Commentary: Summers Time?

Commentary: Summers Time?

08/16/2013 BY: MARK LIEBERMAN, FIVE STAR INSTITUTE ECONOMIST

With Ben Bernanke set to leave his post as Federal Reserve chairman next January, we could be set for a history-making appointment.

No, not the first female chair of the Fed if vice chair Janet Yellen is promoted, but a chair who is pegged as sexist if Lawrence Summers gets the nod.

There would be a certain irony if President Obama were to appoint Summers given the president’s track record on women’s issues and the debt he owes women for first his election and then re-election. But, when dollars are at stake, principles suffer.

The choice of the new Fed chair takes on added significance given the Fed’s relationship with the Consumer Financial Protection Bureau. The Fed dropped the ball in its role overseeing mortgage lenders before the housing bubble burst. Then, Fed chair Alan Greenspan explained he didn’t want the Fed to examine mortgage lenders, fearing they would claim to have received the equivalent of a seal of approval to give false assurances to borrowers.

Summers’ appointment would appear to be justified looking solely at his resume. He’s been Treasury Secretary (under Bill Clinton), Director of the National Economic Council (under Obama), and in between became the 27th president of Harvard.

But it was at Harvard he may have shown his true colors, supporting a protégé, Andrei Shleifer, by having the university in 2005 pay $26.5 million of a $28.5 million settlement of a federal lawsuit brought against Shleifer, a faculty member, and the school. Shleifer remained on the faculty.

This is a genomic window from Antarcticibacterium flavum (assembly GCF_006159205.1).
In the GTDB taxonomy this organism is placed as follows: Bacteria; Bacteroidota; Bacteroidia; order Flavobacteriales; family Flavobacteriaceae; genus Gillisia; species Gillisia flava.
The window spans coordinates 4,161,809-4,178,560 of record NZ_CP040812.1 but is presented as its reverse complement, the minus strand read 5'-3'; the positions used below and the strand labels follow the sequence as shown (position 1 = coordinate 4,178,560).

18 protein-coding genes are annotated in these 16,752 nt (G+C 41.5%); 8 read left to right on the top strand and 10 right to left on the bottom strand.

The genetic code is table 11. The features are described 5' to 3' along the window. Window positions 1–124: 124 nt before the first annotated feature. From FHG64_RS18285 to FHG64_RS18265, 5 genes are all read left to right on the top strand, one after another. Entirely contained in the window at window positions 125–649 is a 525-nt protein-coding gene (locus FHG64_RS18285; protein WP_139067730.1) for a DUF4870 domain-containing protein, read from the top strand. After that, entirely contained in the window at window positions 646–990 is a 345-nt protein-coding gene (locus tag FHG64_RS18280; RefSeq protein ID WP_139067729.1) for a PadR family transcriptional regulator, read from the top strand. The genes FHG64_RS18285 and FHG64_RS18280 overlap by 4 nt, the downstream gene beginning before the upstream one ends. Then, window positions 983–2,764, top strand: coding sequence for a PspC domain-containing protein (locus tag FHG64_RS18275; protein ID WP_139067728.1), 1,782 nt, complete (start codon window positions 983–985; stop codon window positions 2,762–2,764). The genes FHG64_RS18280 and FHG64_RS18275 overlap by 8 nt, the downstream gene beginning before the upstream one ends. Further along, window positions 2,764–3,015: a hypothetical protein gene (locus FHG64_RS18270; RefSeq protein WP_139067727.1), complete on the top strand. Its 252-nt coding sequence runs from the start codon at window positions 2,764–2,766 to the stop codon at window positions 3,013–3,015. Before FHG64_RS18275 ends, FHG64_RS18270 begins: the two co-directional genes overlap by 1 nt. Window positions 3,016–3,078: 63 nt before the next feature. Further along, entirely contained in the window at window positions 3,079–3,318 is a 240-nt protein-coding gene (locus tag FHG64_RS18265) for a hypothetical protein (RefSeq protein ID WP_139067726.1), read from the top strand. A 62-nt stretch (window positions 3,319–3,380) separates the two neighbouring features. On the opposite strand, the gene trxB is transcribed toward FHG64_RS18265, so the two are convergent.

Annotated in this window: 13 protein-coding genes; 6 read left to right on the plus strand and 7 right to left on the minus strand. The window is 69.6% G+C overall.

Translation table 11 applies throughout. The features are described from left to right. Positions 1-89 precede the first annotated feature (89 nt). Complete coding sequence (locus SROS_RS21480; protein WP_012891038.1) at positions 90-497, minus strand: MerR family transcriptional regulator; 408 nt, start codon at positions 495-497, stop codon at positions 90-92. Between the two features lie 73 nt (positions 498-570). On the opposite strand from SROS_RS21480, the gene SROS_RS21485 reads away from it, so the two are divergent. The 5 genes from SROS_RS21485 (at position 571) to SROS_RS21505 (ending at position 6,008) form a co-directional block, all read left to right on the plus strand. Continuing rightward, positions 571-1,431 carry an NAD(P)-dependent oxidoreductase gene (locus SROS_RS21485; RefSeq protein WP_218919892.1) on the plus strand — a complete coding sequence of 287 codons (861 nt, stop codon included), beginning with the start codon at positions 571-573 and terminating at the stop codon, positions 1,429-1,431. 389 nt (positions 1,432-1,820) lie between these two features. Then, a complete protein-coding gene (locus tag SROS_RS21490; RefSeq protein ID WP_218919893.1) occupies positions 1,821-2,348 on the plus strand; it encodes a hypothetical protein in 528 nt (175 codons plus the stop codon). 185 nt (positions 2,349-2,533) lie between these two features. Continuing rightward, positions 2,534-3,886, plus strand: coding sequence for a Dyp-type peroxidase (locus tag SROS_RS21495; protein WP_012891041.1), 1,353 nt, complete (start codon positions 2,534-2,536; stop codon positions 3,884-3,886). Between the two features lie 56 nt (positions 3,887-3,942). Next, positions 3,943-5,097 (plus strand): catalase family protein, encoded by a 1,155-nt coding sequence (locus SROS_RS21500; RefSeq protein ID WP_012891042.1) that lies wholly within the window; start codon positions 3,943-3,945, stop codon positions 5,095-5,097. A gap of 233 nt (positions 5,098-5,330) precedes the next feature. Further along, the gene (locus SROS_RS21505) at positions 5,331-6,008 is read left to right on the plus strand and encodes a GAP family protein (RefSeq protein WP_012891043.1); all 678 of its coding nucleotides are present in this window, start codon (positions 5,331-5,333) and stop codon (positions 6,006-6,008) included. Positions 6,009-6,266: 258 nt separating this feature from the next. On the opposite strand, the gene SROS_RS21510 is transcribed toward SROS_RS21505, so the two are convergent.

During his tenure at Harvard, the school (with Summers’ express approval as both president of the school and a member of the Board of Harvard Corporation) entered into a series of interest rate swaps, the same sort of derivatives which brought down Lehman Brothers and pushed Bear Stearns into the arms of JPMorgan Chase.

Two years after he was pushed out as president, the swaps cost the school $1 billion: $497.6 million in termination fees paid to investment banks in 2008 and another $425 million to be paid over as many as 40 years. The investment decisions were made by Summers.

In 2005, a year before he was forced out, Summers in a speech suggested that the under-representation of women in science and engineering could be due to a “different availability of aptitude at the high end”, and less to patterns of discrimination and socialization.

He left the school in 2006—following a no confidence vote by Harvard faculty, the equivalent of an impeachment—with a hefty severance. He promptly became an investment banker himself and took a turn on the speaking circuit where he collected fat fees from, among others, Goldman Sachs, JPMorgan Chase and Citigroup—some of the same entities he would oversee at the Fed, as well as Merrill Lynch Lehman Brother, two of the companies which no longer exist, in part because of the regulatory changes he pushed in his first tour at the White House.

Yellen has been vice chair of the Fed since 2010 after serving on Clinton’s Council of Economic Advisers and as a member of the Federal Reserve Board. She became president of the San Francisco Federal Reserve Bank in 2004 and remained there until becoming vice chair of the Fed.

She’s considered a “dove” on the Federal Open Market Committee—more concerned with unemployment than inflation and thus less likely to press for higher interest rates. Less than a week after she was sworn in as vice chair of the Fed, she warned the Fed’s accommodative monetary policy—low interest rates and purchase of Treasury securities —“could provide tinder for a buildup of leverage and excessive risk-taking in the financial system.”

Summers has a lot of fans in Washington, but Yellen has the gravitas. The curiosity in this “battle” is why President Obama would expose himself and spend limited political capital to push Summers when he has a capable alternative.

Hear Mark Lieberman on POTUS (Sirius-XM 124) every Friday at 6:20 am eastern time.

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